Panic attacks, a hallmark of panic disorder, are sudden and repeated bouts of overwhelming fear. These attacks, which often begin in adolescence or early adulthood, are much more intense than normal feelings of anxiety or stress. They usually pass after a few minutes and typically last no longer than an hour, but can continue to recur throughout a day.
Many factors are linked to the development of panic attacks and panic disorder. In terms of personality, those who are more prone to anxiety, and more likely to believe that anxiety is harmful, are more likely to experience panic attacks. Stressors and interpersonal issues, such as a death in the family or adverse life events, tend to be seen in the months preceding a panic attack.
Furthermore, certain organic diseases may present with anxiety or symptoms that mimic anxiety.[6][7] These disorders include certain endocrine diseases (hypo- and hyperthyroidism, hyperprolactinemia),[7][73] metabolic disorders (diabetes),[7][74][75] deficiency states (low levels of vitamin D, B2, B12, folic acid),[7] gastrointestinal diseases (celiac disease, non-celiac gluten sensitivity, inflammatory bowel disease),[76][77][78] heart diseases, blood diseases (anemia),[7] cerebral vascular accidents (transient ischemic attack, stroke),[7] and brain degenerative diseases (Parkinson's disease, dementia, multiple sclerosis, Huntington's disease), among others.[7][79][80][81]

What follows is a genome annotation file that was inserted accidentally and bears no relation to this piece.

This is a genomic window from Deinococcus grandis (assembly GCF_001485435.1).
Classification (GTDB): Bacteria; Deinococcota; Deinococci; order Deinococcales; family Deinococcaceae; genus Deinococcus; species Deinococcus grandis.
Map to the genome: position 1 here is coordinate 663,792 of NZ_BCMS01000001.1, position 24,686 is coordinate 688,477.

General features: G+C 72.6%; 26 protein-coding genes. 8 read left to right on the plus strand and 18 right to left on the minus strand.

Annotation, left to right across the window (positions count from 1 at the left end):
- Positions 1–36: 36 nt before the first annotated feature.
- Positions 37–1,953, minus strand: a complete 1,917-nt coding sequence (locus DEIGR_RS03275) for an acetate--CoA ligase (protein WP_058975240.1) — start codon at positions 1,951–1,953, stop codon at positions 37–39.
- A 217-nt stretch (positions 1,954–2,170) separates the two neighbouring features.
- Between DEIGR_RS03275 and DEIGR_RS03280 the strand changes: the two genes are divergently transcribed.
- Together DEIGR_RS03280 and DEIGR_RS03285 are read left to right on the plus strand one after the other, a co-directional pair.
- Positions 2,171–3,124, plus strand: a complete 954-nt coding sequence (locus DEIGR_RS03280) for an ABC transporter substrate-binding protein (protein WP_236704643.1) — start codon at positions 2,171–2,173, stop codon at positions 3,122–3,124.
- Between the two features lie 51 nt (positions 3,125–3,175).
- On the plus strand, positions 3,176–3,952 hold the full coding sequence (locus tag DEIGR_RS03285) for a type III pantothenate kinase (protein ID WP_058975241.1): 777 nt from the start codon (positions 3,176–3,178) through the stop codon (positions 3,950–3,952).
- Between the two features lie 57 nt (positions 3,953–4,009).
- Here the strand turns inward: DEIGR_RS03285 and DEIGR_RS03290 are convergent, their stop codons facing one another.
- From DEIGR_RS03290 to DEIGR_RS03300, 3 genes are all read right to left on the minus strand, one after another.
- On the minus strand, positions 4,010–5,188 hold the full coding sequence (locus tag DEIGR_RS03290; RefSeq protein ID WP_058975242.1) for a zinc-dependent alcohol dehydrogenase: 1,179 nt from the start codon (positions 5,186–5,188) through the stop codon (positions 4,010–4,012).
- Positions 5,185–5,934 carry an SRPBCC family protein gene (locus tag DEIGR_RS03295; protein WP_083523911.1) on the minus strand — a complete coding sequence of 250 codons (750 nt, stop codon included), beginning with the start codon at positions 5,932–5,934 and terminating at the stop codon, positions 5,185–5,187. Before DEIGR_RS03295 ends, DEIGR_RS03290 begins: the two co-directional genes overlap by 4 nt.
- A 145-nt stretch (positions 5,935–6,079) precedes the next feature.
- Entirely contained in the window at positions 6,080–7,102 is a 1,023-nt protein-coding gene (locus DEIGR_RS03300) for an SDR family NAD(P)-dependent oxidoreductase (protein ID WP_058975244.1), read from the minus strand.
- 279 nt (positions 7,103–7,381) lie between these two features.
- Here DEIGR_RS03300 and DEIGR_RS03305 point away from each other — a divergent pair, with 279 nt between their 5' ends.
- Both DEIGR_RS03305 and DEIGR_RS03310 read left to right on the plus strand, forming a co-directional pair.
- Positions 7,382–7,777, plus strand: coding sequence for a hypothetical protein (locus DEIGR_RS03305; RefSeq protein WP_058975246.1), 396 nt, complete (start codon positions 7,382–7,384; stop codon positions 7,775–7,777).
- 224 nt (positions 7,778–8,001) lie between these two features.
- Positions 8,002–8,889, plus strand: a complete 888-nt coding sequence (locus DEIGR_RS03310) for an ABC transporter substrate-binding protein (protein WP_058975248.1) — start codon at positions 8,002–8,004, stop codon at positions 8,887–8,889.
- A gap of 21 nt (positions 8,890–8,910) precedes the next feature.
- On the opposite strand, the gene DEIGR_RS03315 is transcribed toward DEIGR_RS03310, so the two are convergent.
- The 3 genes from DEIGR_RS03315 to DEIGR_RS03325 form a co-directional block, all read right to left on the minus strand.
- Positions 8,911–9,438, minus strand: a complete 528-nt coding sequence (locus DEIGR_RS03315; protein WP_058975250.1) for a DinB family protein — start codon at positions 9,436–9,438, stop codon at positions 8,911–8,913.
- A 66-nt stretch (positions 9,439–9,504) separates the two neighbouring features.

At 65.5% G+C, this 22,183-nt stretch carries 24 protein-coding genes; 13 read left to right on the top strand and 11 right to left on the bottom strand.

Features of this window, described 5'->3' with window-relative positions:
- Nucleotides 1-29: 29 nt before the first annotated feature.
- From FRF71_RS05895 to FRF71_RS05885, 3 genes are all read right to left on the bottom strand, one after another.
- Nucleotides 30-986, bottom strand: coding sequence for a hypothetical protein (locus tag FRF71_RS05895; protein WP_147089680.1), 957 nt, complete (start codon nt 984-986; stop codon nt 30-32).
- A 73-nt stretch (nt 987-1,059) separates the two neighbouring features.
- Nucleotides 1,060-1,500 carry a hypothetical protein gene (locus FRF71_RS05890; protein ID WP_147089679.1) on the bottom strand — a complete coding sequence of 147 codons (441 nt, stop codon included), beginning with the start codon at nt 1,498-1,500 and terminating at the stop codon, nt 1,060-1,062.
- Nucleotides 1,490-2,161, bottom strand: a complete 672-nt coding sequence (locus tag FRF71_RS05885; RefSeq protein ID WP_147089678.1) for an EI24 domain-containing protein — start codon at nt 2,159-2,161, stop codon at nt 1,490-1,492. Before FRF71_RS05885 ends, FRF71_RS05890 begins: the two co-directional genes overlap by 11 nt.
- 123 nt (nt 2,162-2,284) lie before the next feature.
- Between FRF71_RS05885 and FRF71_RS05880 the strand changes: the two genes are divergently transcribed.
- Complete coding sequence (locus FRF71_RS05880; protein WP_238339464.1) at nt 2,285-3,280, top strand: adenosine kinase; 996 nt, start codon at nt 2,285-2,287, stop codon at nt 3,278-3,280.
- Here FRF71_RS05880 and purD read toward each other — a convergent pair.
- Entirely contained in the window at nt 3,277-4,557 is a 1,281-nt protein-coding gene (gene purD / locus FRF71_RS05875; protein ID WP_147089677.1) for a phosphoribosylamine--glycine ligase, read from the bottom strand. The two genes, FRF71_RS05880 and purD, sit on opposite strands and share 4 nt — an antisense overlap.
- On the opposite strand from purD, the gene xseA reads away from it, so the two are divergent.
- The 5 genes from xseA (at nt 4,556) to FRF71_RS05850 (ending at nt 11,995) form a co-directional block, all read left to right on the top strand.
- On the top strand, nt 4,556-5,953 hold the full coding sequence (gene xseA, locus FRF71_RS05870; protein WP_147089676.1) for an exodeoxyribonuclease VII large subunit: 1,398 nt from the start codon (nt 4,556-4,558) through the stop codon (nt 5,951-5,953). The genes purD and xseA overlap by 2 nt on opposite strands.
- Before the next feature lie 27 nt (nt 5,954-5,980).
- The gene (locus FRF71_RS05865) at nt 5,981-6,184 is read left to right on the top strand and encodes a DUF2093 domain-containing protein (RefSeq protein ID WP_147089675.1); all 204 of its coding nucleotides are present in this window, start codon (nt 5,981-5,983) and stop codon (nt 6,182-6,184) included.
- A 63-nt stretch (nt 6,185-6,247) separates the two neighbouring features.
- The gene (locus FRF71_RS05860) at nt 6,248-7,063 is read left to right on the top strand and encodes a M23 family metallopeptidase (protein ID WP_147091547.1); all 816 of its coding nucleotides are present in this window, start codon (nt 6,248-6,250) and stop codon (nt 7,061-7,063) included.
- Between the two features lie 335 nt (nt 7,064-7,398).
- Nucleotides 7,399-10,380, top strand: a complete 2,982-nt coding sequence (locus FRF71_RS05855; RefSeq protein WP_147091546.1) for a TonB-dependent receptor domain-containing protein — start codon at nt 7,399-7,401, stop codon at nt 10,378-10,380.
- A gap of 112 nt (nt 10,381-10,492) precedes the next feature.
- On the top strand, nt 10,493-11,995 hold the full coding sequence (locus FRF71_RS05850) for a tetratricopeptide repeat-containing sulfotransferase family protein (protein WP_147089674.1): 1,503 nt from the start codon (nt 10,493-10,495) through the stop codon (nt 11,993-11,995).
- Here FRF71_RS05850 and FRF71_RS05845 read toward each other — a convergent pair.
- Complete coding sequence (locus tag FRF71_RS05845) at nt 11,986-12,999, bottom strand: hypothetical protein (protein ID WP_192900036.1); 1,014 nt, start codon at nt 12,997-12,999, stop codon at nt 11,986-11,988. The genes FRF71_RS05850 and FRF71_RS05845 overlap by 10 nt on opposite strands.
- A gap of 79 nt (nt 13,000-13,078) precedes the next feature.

People generally can overcome panic attacks faster if they seek help after the first one or two, says psychologist Cheryl Carmin, PhD, director of clinical psychology training at the Wexner Medical Center and a professor at Ohio State University in Columbus. When you do seek help, your doctor or therapist will ask about your symptoms and the situations in which they arise, and might also recommend additional medical testing to rule out other health concerns.
Many factors are linked to the development of panic attacks and panic disorder. In terms of personality, those who are more prone to anxiety, and more likely to believe that anxiety is harmful, are more likely to experience panic attacks. Stressors and interpersonal issues, such as a death in the family or adverse life events, tend to be seen in the months preceding a panic attack.
When we experience an involuntary high degree stress response, the sensations can be so profound that we think we are having a medical emergency, which anxious personalities can react to with more fear. And when we become more afraid, the body is going to produce another stress response, which causes more changes, which we can react to with more fear, and so on.
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Anxiety attacks usually peak within 10 minutes, and they rarely last more than 30 minutes. But during that short time, the terror can be so severe that you feel as if you’re about to die or totally lose control. The physical symptoms of anxiety attacks are themselves so frightening that many people believe they’re having a heart attack. After an anxiety attack is over, you may be worried about having another one, particularly in a public place where help isn’t available or you can’t easily escape.
Cognitive Behavioral Therapy (CBT) is an example of one type of psychotherapy that can help people with anxiety disorders. It teaches people different ways of thinking, behaving, and reacting to anxiety-producing and fearful objects and situations. CBT can also help people learn and practice social skills, which is vital for treating social anxiety disorder.
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